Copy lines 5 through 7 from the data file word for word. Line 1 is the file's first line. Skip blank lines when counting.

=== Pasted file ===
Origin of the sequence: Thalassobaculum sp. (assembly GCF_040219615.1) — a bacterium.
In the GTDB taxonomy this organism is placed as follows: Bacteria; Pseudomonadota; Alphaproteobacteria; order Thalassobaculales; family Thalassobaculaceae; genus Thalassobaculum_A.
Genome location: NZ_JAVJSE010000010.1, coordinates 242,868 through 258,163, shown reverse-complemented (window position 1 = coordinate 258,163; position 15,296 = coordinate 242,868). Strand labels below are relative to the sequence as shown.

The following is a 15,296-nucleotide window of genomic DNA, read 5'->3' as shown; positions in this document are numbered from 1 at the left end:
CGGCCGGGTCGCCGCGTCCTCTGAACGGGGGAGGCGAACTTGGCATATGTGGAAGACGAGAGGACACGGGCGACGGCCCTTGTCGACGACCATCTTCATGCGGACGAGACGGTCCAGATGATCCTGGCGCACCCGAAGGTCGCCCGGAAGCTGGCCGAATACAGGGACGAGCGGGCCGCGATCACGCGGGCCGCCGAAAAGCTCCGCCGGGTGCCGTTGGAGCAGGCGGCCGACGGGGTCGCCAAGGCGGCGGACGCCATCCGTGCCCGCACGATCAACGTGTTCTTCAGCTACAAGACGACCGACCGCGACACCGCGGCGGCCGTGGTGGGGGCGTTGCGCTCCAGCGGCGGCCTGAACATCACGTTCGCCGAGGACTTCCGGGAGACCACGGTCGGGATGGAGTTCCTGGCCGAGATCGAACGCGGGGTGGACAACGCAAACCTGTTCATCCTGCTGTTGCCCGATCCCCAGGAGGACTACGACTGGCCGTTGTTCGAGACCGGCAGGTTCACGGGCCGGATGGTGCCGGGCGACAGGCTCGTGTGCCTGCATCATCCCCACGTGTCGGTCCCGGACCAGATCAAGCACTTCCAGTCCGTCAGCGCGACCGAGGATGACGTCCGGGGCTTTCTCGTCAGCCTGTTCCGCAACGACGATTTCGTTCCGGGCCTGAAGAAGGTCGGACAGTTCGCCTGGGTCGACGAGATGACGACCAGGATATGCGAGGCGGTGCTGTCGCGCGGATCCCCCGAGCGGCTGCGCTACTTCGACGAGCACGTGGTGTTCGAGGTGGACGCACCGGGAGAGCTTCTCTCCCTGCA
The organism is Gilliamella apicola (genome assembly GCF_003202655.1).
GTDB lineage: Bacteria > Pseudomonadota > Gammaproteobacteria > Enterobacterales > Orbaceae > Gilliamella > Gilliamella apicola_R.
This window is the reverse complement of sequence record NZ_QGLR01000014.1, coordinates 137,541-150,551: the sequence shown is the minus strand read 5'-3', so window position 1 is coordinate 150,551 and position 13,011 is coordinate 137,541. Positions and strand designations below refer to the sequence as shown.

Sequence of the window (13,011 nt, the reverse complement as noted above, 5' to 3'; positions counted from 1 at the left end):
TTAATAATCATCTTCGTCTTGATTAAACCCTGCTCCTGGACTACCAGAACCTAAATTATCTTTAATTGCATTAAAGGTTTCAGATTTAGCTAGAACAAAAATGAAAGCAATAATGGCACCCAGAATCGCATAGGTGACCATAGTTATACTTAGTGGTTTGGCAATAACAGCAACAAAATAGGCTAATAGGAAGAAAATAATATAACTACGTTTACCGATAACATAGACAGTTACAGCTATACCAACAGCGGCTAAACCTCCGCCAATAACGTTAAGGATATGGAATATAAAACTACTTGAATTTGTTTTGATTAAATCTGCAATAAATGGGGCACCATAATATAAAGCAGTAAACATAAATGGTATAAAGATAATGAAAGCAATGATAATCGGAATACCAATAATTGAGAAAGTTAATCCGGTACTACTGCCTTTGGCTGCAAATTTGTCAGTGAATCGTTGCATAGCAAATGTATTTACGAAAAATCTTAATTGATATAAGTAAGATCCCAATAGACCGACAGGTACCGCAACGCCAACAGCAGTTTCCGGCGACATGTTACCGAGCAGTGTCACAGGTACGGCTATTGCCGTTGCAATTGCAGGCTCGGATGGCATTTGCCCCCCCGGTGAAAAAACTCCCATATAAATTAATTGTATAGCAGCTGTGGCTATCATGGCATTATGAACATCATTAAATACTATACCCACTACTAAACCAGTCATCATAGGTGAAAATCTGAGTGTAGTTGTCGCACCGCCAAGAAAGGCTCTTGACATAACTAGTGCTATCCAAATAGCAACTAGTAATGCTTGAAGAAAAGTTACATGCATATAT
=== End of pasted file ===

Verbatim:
CGGCCGGGTCGCCGCGTCCTCTGAACGGGGGAGGCGAACTTGGCATATGTGGAAGACGAGAGGACACGGGCGACGGCCCTTGTCGACGACCATCTTCATGCGGACGAGACGGTCCAGATGATCCTGGCGCACCCGAAGGTCGCCCGGAAGCTGGCCGAATACAGGGACGAGCGGGCCGCGATCACGCGGGCCGCCGAAAAGCTCCGCCGGGTGCCGTTGGAGCAGGCGGCCGACGGGGTCGCCAAGGCGGCGGACGCCATCCGTGCCCGCACGATCAACGTGTTCTTCAGCTACAAGACGACCGACCGCGACACCGCGGCGGCCGTGGTGGGGGCGTTGCGCTCCAGCGGCGGCCTGAACATCACGTTCGCCGAGGACTTCCGGGAGACCACGGTCGGGATGGAGTTCCTGGCCGAGATCGAACGCGGGGTGGACAACGCAAACCTGTTCATCCTGCTGTTGCCCGATCCCCAGGAGGACTACGACTGGCCGTTGTTCGAGACCGGCAGGTTCACGGGCCGGATGGTGCCGGGCGACAGGCTCGTGTGCCTGCATCATCCCCACGTGTCGGTCCCGGACCAGATCAAGCACTTCCAGTCCGTCAGCGCGACCGAGGATGACGTCCGGGGCTTTCTCGTCAGCCTGTTCCGCAACGACGATTTCGTTCCGGGCCTGAAGAAGGTCGGACAGTTCGCCTGGGTCGACGAGATGACGACCAGGATATGCGAGGCGGTGCTGTCGCGCGGATCCCCCGAGCGGCTGCGCTACTTCGACGAGCACGTGGTGTTCGAGGTGGACGCACCGGGAGAGCTTCTCTCCCTGCA
The organism is Gilliamella apicola (genome assembly GCF_003202655.1).
GTDB lineage: Bacteria > Pseudomonadota > Gammaproteobacteria > Enterobacterales > Orbaceae > Gilliamella > Gilliamella apicola_R.